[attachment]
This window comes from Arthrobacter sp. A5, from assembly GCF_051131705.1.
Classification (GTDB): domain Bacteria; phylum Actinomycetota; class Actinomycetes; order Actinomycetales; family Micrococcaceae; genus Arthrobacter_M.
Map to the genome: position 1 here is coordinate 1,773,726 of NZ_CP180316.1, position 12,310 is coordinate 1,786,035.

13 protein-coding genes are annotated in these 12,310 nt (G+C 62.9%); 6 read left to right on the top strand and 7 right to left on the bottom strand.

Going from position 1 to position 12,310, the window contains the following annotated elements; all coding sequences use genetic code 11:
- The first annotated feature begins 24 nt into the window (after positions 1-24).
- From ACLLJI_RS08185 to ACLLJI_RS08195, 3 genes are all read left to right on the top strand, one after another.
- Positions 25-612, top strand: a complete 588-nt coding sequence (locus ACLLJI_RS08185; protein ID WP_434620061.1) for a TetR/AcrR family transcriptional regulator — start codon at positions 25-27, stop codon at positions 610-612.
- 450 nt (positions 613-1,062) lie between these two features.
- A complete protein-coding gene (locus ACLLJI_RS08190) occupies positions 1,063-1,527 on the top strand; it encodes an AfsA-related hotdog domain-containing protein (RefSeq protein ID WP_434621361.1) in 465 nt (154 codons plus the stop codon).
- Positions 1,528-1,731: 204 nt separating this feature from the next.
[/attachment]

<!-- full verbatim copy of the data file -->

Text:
This window comes from Arthrobacter sp. A5, from assembly GCF_051131705.1.
Classification (GTDB): domain Bacteria; phylum Actinomycetota; class Actinomycetes; order Actinomycetales; family Micrococcaceae; genus Arthrobacter_M.
Map to the genome: position 1 here is coordinate 1,773,726 of NZ_CP180316.1, position 12,310 is coordinate 1,786,035.

13 protein-coding genes are annotated in these 12,310 nt (G+C 62.9%); 6 read left to right on the top strand and 7 right to left on the bottom strand.

Going from position 1 to position 12,310, the window contains the following annotated elements; all coding sequences use genetic code 11:
- The first annotated feature begins 24 nt into the window (after positions 1-24).
- From ACLLJI_RS08185 to ACLLJI_RS08195, 3 genes are all read left to right on the top strand, one after another.
- Positions 25-612, top strand: a complete 588-nt coding sequence (locus ACLLJI_RS08185; protein ID WP_434620061.1) for a TetR/AcrR family transcriptional regulator — start codon at positions 25-27, stop codon at positions 610-612.
- 450 nt (positions 613-1,062) lie between these two features.
- A complete protein-coding gene (locus ACLLJI_RS08190) occupies positions 1,063-1,527 on the top strand; it encodes an AfsA-related hotdog domain-containing protein (RefSeq protein ID WP_434621361.1) in 465 nt (154 codons plus the stop codon).
- Positions 1,528-1,731: 204 nt separating this feature from the next.